- Learning Centre
- Lawyer Programs
- Key Resources
- Legal Practice
- Continuous Improvement
- Cultural Competence & Equity, Diversity and Inclusion
- Lawyer-Client Relationships
- Practice Management
- Retirement Guide
- Business Continuity and Succession Plan Guide and Checklist
- Practice Management Assessment Tool
- Professional Conduct
- Professional Contributions
- Truth and Reconciliation
- Sole Practitioner Resources
- Student Resources
- Public Resources
- Disaster Planning and Recovery
- Upcoming Events
- Media Room
- Latest from the Law Society
Imagine an unscrupulous client has unjustifiably complained to the Law Society about your fee account. Imagine you know your fees are fair and reasonable, modest even. And imagine the client’s only motivation is to pressure you to reduce the account. Many of us have probably considered cutting fees to avoid the hassle of an assessment or a complaint.
Nevertheless, it’s unethical to settle a fee dispute in exchange for the client’s promise not to complain or to withdraw a Law Society complaint. Even if the client obviously made the complaint or threat as a tactical bargaining chip to drive the fee reduction. Lawyers can trust Law Society complaints officers to resolve unmerited fee complaints, which are always referred to fee review at the court house.
The Code of Conduct prohibits a lawyer from predicating a settlement offer conditionally on the client dropping a complaint or not proceeding with a threatened complaint. If it’s discovered, the Law Society can initiate its own further complaint. So, it is ironic that a complaint totally without merit can lead a lawyer into a trap resulting in a complaint of serious misconduct.
Arguably, the rule allows a lawyer to accept the unprovoked offer of an unrepresented client to withdraw the complaint in exchange for a fee cut. Little is gained by linking settlement of the fee dispute to the withdrawal of the complaint, since Law Society staff are always alert to merely strategic fee complaints and can be trusted to deal with them appropriately. It may be better to cut the fee and advise the client to do whatever they want about the complaint.
In many cases, complaints about fees are combined with complaints about the competence, reliability, honesty or other conduct of the lawyer. It’s tempting for the lawyer to see nothing but the fee issue in this situation. The Law Society, however, is bound to investigate the non-fee aspects. An attempt to negotiate away the complaint about fees can lead to unintended consequences when the act of negotiating itself triggers a complaint.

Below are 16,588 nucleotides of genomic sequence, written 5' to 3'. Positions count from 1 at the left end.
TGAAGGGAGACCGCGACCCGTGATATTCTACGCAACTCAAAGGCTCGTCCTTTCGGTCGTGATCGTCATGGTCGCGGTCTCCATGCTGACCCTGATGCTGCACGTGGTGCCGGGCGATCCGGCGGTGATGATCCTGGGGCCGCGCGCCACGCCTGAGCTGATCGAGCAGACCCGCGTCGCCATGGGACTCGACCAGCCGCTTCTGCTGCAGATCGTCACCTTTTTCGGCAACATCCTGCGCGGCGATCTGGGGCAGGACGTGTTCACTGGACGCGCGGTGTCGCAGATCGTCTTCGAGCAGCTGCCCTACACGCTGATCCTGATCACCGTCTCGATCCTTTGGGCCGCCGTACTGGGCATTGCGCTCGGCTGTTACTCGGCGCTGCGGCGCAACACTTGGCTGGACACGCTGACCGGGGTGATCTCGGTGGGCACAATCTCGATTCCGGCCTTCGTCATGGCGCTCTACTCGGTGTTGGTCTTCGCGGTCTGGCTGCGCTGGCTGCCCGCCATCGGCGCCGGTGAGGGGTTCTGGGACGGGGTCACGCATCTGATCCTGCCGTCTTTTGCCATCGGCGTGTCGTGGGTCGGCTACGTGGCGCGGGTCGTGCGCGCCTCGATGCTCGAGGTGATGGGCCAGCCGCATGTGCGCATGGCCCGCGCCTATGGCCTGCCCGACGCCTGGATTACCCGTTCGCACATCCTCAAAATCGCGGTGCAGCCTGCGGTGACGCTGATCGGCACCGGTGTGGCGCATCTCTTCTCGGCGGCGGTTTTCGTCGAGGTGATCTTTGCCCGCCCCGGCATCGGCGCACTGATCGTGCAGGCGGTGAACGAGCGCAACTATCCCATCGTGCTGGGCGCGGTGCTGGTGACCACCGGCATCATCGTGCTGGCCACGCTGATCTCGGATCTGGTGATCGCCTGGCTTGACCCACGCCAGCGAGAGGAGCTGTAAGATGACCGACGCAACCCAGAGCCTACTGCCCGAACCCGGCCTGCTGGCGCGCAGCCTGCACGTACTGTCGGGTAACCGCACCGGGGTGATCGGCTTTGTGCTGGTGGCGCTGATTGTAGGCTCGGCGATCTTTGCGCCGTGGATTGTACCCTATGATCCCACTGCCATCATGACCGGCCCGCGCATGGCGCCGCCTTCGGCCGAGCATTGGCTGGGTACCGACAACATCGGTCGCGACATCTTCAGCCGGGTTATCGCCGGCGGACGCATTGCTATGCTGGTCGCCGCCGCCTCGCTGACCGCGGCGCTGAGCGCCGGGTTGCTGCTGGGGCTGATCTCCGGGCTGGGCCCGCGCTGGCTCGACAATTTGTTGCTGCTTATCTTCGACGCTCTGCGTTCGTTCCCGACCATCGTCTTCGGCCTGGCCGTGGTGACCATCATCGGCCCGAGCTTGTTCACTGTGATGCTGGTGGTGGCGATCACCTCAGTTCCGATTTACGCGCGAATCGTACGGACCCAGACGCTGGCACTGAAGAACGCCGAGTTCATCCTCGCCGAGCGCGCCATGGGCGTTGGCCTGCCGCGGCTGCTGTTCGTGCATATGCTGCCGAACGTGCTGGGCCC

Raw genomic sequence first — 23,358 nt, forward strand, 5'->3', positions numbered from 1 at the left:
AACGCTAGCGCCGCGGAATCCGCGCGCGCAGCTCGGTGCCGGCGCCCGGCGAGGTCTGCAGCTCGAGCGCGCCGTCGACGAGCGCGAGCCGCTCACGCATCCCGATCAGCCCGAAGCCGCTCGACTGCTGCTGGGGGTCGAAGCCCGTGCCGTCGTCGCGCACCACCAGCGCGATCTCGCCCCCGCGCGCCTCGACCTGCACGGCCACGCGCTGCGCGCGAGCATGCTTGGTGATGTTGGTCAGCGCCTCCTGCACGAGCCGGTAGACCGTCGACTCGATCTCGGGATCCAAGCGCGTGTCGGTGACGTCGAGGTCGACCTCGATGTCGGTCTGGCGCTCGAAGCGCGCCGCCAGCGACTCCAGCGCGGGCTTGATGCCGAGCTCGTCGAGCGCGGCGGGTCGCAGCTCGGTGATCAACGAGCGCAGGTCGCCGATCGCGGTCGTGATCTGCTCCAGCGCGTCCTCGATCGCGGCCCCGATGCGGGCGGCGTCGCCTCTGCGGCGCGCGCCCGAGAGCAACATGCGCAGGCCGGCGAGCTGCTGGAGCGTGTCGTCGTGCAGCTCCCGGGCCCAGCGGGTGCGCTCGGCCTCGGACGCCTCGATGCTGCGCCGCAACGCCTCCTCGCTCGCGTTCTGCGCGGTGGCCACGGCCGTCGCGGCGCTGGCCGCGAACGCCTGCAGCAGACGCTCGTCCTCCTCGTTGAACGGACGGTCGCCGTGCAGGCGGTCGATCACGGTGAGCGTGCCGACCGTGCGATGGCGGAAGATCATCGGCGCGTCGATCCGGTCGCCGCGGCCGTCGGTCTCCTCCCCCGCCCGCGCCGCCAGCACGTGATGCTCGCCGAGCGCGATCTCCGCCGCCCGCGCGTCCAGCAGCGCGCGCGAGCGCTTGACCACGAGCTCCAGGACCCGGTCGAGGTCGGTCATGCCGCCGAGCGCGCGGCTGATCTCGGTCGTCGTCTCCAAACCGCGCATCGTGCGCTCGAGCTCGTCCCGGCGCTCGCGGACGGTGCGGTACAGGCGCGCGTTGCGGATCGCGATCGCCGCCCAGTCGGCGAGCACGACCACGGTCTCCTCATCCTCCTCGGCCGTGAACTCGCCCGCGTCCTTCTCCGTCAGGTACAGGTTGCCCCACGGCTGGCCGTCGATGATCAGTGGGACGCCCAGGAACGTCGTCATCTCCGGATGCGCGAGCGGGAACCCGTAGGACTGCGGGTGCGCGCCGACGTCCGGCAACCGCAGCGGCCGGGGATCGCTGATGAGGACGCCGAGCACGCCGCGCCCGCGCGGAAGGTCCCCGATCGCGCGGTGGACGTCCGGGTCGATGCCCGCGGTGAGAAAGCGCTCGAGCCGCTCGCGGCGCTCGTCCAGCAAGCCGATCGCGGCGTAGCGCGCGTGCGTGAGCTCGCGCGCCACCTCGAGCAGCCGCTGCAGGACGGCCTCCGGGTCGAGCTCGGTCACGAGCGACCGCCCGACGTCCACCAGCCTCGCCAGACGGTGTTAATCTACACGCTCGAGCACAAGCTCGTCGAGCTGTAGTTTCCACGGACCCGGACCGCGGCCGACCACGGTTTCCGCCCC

Why is it improper to tie settlement of a fee issue to withholding or dropping a complaint? Lawyers are, perhaps, more alert to the dark side of threatening complaints. Imagine a lawyer saying, “I represent your former client. If you don’t reduce your fee account, I’ll report you to the Law Society!” Contrast that with saying, “If you cut your fees, your former client will drop the complaint.”
The first is extortionate and made for a collateral purpose. According to Code of Conduct if there is a valid complaint the threatening lawyer has a mandatory duty to report no matter what. The second is still wrong but for a different reason – it interferes with or obstructs the course of administrative justice. The fee dispute might mask misconduct of substance that needs to be investigated and resolved before the complaint goes away.
The Law Society’s Practice Advisors generally recommend letting the complaint run its course instead of making a deal. The Law Society complaints officers are experienced former practitioners with noses finely tuned to sniffing out unmeritorious complaints. Such complaints will get promptly resolved or referred for fee review and ultimately dismissed. Predicating settlement on withdrawing a complaint frustrates the process and invites another layer of grief.
Written by: Ross McLeod, Practice Advisor